Posted 22/04/2013 at 2:26 pm | Permalink |

              But the national Government backed policy in the USA is wireless.

              http://www.ibtimes.com/obama-rolls-out-wireless-internet-plan-265911

              • djos
                Posted 22/04/2013 at 2:28 pm | Permalink |

                and they have already realised that is a fantasy!

                • Node4Me
                  Posted 22/04/2013 at 2:35 pm | Permalink |

                  They have – where?

              • Posted 22/04/2013 at 3:10 pm | Permalink |

                @Node4Me

                Once again you perpetrate misinformation. That is less than 10% of Obama’s plan. The ENTIRE plan involves over $100 billion and is almost all wired broadband. And FTTH most of that.

                There is no other way to reach the goal of providing 100 million Americans with 100Mbps broadband.

              • tinman_au
                Posted 22/04/2013 at 4:11 pm | Permalink |

                It’s not just wireless, read it yourself:

                http://www.broadband.gov/plan/executive-summary/

                It’s basically technology agnostic, and defines “broadband” as being “4Mbps or faster”.

                The US is a terrible example for broadband though, it’s so bad there their own city councils had to start fixing it (many of them using FTTP):

                http://arstechnica.com/uncategorized/2005/07/5106-2/

                • Node4Me
                  Posted 22/04/2013 at 5:01 pm | Permalink |

                  I didn’t say it was just wireless.

                  • Posted 22/04/2013 at 7:31 pm | Permalink |

                    @Node4Me

                    I didn’t say it was just wireless.

                    http://delimiter.com.au/2013/04/22/pushed-for-coalition-contingency-plan-nbn-co-reveals-rollout-costs/#comment-607301

                    There is no context you could put that sentence in and it NOT mean only wireless.

                    • Node4Me
                      Posted 23/04/2013 at 8:15 am | Permalink |

                      The link I provided was JUST about the USA wireless plan, which is the Government backed national policy.

                  • djos
                    Posted 22/04/2013 at 7:36 pm | Permalink |

                    @N4M Sure came across that way! Backpedal much?

                  • Tinman_au
                    Posted 23/04/2013 at 10:18 am | Permalink |

                    But the national Government backed policy in the USA is wireless.

                    Seems like you did…

                  • Posted 23/04/2013 at 10:33 am | Permalink |

                    Oh I see, the plan is wireless, except where it isn’t?

                    Well the NBN is wireless too, except where it isn’t.

                    • Node4Me
                      Posted 24/04/2013 at 10:37 am | Permalink |

                      The NBN wireless component is not even remotely similar to the USA Government plan.

                      “President Barack Obama announced his high-speed wireless Internet initiative, which involves reallocating spectrum and up to $15 billion in spending.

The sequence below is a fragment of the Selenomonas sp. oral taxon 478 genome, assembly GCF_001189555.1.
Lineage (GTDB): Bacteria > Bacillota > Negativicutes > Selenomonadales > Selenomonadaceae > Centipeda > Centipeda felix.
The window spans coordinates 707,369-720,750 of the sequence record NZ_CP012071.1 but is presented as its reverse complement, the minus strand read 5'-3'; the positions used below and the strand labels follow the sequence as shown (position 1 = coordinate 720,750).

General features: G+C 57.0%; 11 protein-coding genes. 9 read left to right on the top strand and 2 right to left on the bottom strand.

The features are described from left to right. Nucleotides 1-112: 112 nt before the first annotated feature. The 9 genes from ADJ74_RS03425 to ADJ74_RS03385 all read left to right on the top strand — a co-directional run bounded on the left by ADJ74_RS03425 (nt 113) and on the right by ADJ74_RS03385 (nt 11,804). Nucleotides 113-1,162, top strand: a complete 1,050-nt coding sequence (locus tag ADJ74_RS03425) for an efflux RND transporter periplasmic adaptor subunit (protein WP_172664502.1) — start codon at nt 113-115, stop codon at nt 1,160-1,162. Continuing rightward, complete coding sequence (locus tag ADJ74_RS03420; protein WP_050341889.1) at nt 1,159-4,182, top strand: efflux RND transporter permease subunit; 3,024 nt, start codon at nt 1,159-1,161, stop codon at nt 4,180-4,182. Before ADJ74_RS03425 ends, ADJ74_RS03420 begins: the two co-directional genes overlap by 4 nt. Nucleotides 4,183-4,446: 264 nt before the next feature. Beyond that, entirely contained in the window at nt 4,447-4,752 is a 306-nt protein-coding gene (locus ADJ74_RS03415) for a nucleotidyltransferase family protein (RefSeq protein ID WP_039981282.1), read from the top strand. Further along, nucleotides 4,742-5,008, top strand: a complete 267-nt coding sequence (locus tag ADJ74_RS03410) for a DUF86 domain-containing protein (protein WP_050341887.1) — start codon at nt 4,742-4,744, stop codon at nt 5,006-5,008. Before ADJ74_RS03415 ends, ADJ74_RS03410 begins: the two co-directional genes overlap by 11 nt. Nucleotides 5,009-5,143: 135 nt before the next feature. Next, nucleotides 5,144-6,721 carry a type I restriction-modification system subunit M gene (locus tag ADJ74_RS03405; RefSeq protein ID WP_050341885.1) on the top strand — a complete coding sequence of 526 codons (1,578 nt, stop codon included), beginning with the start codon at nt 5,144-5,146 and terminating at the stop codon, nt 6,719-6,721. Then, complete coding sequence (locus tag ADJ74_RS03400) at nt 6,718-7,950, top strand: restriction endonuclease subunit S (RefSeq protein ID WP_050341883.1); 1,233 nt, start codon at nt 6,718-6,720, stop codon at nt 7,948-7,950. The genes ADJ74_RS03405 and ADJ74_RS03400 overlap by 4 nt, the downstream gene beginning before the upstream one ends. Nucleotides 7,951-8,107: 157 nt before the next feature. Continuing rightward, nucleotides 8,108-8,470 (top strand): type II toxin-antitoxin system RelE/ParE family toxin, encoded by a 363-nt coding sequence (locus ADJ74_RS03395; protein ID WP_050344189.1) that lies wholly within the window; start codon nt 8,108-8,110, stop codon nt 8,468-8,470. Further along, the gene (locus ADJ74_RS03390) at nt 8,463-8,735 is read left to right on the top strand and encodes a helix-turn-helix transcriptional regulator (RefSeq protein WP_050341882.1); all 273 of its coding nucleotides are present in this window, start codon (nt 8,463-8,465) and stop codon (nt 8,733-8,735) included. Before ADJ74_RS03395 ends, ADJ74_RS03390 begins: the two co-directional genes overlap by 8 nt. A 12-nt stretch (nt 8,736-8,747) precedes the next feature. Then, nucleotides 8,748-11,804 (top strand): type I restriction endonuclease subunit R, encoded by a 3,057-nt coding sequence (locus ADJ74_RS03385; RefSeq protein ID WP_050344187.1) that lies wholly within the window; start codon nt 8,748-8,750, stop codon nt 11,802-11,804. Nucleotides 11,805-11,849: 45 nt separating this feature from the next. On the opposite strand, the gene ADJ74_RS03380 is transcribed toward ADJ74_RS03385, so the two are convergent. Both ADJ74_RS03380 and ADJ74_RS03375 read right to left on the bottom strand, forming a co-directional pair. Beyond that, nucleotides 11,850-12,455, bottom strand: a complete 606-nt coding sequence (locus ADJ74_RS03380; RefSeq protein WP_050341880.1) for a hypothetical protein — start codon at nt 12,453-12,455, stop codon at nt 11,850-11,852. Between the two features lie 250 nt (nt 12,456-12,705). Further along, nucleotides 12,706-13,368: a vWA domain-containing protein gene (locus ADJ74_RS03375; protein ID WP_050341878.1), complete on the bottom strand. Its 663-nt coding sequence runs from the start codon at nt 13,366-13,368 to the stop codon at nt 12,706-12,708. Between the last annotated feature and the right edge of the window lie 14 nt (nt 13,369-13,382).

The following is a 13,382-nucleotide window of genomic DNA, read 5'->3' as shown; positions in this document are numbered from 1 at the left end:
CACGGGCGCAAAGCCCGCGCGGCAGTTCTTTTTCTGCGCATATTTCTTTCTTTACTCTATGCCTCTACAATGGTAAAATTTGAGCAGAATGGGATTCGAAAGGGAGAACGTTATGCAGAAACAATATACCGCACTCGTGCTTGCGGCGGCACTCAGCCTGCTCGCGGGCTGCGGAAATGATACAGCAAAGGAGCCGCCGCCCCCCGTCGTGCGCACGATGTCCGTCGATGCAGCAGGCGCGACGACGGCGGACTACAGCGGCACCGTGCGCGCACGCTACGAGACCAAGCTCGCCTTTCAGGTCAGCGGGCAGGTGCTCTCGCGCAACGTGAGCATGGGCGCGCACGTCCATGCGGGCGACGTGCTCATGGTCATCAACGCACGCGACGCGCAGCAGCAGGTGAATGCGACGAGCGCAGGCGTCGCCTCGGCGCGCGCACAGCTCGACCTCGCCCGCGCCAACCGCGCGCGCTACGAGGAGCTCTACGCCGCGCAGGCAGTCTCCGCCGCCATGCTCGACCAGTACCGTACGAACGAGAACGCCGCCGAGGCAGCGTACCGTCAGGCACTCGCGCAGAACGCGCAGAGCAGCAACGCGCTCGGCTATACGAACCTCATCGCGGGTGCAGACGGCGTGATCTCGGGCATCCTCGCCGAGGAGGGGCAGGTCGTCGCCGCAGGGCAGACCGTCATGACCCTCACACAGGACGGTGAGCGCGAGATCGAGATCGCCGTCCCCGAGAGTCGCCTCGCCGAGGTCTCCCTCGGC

We want to invest in the next generation of high-speed wireless coverage for 98 percent of Americans, ”

                      Telstra, Optus and soon Vodafone are reaping the benefits of high speed wireless while Labor plods on with fixed line FTTH that requires all existing fixed line BB infrastructure to be shut down before it has any chance of getting a reasonable customer base.

                      The problem is Telstra exchanges targeted for shut down won’t happen until post September, so in all probability it won’t matter anyway.

                      • jasmcd
                        Posted 24/04/2013 at 1:36 pm | Permalink |

                        What are you saying? Surely you are not suggesting that the scope of the NBN be increased to include wireless 4G and LTE services?

                      • Tinman_au
                        Posted 24/04/2013 at 3:54 pm | Permalink |

                        I think he’s been listening to too much 2GB…

                      • NBNAlex
                        Posted 24/04/2013 at 4:40 pm | Permalink |

                        “…while Labor plods on with fixed line FTTH that requires all existing fixed line BB infrastructure to be shut down…”

                        Seriously you are still banging that same old drum, even all that’s happened and especially considering you openly support (the Coalition’s plans)..

                        * of much more FttP than even their policy suggests
                        * their uncompetitive governmental monopoly (refer below permalink)
                        * their outlandishly expensive waste of $60B (once all of those typical government blowouts and snouts in the trough, you previously claimed are inevitable with governmental projects) occur.
                        * requiring of shutting down all pre-node copper to make it viable
                        * forcing us all onto FttN
                        * etc, etc

                        Should I keep rattling off all of these things YOU said about the NBN which ironically/hypocritically, pertain equally to the Coalition’s plan?

                        Ah karma.

                        But worse still, you…

                        * willing accept 2nd best (and the vast chasm in-between)
                        * willingly accept us being left in a last mile “copper ghetto”